As anyone who has tried to use DigiHUD’s HUD mode in the day will confirm, it’s not really usable because it get’s washed out to the point where it becomes invisible. Add to this the slight double image caused by the laminated glass and it’s a non-starter.

In order to work well in the day, commercially available HUD units have particularly bright displays (generally brighter than smartphone or tablet screens) and also a piece of slightly reflective film which is stuck to the inside of the windscreen. The film removes the double image and also allows the display to be seen in bright light.

Recently I picked up a piece of film from that popular Internet auction site to see if it improves DigiHUD’s HUD experience.

Here it is in the day.

I’ve attached it up high on the screen because the rake of the glass would mean the film was a bit too much in my line of sight for comfort. I will at some point 3D-Print a holder for my phone to sit on the dashboard.

So for a few pounds it makes a world of difference to using HUD mode in the day.

From having seen it happen on my own device I think it’s a big enough issue to warn people whenever possible, hence having a post here about it.

Until I had my Galaxy S3 I really thought that it was problem reserved for CRT screens. I’ve seen many cash machine screens over the years with burned-in screens showing ‘Please insert your card’ or something similar. I think the older green screen monitors were the worst from what I saw.

Anyway, why would modern cutting edge display panels suffer from this? It’s the 21st Century after all. Unfortunately some types of screen do, and badly. Badly enough that I won’t be buying another AMOLED display, as gorgeous as they look with their ultra-black blacks and saturated colours.

After many many hours of testing the app over the last two years one of my devices (a Samsung Galaxy S3) does now show some burn-in, which on a white screen can be seen as a slight yellowing of the display where the speed and other information is displayed. Another older device (an HTC Wildfire) has no burn-in at all. The Samsung has an AMOLED screen whereas the HTC has an IPS screen.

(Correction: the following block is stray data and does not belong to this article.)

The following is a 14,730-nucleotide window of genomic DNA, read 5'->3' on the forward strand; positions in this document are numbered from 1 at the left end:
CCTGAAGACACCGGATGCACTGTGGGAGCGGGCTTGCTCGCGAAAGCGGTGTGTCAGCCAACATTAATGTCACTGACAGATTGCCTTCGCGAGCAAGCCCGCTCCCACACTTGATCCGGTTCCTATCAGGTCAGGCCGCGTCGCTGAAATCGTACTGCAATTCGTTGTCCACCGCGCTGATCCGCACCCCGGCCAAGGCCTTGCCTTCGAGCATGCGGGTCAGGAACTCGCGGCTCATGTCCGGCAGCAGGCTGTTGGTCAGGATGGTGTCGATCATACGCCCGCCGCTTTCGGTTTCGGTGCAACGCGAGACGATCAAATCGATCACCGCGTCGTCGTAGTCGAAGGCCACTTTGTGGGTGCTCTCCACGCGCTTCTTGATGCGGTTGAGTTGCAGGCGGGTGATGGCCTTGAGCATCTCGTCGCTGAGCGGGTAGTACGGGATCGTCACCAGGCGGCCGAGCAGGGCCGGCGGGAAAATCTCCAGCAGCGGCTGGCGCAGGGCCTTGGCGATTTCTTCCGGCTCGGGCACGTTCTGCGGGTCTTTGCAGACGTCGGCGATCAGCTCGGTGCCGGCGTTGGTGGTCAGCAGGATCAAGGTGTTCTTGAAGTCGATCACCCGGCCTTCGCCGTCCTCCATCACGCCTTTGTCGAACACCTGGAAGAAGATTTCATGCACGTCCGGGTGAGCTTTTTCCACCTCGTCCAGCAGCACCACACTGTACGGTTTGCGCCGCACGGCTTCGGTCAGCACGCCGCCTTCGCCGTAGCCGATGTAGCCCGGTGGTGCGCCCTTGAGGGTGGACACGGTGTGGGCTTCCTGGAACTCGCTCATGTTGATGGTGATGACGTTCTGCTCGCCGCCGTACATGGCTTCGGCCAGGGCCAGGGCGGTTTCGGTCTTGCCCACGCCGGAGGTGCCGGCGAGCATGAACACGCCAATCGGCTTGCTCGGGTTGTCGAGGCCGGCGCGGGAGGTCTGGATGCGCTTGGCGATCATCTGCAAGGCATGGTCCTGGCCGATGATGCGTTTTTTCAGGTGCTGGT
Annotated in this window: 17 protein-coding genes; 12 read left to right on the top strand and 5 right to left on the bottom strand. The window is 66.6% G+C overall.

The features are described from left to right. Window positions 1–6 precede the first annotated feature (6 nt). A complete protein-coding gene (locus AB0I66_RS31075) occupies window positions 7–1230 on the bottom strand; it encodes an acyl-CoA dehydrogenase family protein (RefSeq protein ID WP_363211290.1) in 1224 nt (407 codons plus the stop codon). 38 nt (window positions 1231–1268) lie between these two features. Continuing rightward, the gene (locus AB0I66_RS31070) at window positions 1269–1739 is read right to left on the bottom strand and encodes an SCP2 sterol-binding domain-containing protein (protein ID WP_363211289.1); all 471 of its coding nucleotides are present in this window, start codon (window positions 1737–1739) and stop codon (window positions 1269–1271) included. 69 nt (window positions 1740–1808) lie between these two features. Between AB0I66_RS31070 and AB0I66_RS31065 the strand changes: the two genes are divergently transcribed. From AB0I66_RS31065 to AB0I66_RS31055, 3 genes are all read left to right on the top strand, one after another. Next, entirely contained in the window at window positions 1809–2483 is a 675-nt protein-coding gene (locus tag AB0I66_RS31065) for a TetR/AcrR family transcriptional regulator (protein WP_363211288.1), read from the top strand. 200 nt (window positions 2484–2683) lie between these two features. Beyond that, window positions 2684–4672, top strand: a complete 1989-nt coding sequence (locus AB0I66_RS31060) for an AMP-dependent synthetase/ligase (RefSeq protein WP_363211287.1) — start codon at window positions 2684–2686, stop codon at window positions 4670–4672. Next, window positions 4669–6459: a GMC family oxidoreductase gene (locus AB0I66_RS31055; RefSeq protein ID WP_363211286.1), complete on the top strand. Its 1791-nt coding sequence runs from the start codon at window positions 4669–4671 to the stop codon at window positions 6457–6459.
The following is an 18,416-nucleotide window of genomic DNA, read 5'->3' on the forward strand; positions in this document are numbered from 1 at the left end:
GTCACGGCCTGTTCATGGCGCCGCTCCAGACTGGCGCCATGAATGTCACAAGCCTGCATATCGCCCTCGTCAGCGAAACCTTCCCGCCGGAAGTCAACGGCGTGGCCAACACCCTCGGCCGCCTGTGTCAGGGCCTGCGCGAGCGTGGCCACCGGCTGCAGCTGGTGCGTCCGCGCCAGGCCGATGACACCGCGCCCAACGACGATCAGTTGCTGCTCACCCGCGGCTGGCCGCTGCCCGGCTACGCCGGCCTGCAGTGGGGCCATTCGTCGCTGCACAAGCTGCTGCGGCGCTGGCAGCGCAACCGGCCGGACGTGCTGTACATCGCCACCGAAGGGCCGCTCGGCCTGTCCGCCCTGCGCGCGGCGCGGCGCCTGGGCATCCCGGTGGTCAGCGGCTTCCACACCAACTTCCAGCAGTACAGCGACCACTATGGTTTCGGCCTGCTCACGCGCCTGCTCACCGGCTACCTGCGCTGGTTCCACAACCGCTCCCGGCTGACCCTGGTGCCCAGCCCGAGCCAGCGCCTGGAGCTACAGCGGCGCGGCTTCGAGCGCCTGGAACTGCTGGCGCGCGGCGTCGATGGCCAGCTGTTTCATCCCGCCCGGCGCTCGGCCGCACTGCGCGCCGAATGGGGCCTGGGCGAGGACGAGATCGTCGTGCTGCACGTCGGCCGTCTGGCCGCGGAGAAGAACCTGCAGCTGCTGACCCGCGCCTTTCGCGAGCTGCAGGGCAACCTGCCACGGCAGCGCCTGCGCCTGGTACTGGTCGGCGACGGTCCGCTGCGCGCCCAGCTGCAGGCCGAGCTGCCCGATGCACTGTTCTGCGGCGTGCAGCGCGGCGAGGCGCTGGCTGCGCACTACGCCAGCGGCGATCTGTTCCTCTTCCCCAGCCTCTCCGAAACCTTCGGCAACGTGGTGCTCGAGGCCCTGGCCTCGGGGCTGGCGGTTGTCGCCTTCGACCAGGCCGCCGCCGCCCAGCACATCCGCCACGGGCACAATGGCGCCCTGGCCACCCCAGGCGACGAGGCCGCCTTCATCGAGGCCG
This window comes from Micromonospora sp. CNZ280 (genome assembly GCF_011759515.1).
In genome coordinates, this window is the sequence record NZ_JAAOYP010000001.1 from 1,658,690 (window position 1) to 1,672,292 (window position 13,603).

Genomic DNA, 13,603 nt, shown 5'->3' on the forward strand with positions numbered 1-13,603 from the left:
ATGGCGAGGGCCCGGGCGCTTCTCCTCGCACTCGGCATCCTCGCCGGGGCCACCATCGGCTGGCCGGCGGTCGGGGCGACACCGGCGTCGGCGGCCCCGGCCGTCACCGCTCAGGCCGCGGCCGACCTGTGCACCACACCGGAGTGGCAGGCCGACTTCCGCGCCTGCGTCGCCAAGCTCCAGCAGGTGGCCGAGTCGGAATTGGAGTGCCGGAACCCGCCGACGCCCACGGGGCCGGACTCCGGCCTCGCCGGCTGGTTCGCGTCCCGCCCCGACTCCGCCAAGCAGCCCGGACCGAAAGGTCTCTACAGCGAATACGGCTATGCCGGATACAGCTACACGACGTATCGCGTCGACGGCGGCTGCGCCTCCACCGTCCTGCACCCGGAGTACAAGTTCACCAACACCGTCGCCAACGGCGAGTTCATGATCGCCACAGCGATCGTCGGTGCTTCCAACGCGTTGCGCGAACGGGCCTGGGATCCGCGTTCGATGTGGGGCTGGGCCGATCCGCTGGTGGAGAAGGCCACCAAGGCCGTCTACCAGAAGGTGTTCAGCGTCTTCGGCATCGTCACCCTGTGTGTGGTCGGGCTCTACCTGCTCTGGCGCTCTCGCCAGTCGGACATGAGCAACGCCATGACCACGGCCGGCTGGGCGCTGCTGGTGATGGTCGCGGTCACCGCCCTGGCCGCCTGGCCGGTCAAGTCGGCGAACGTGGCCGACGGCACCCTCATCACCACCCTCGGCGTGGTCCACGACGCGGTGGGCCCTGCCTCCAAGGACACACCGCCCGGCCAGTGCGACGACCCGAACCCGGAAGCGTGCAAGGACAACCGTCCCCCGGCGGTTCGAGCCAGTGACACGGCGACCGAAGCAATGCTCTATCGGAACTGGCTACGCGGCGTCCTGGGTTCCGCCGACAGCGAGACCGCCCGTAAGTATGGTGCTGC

Here’s a rather bad photo (thanks to my LG G3’s camera) of my S3 with a blue screen (the best colour I’ve found to show the damage). The blue is actually very even to look at it’s just the camera failing to work it out. According to Erica Griffin (see link below) it’s the blue pixels that degrade fastest as they consume more energy to power them.


Burn-in damage

See how the digits from DigiHUD are still visible, as well as the status bar which is black for the majority of the time in normal use. This is from using the app for about an hour and a half, five days a week for two years (or thereabouts).

PC Pro magazine did a great article on AMOLED displays.

Erica Griffin also shows burn in on a Nexus 6 after just a few days:

Check your device documentation for more information on whether your device may be susceptible.

<opinion type=”mine”>If you’re suffering from burn-in on an AMOLED screen then PLEASE don’t use any of the apps purporting to remove burn-in. They don’t work, it’s a lie. Degraded pixels can’t be revived. All you’ll do is accelerate degradation over the rest of the screen.</opinion>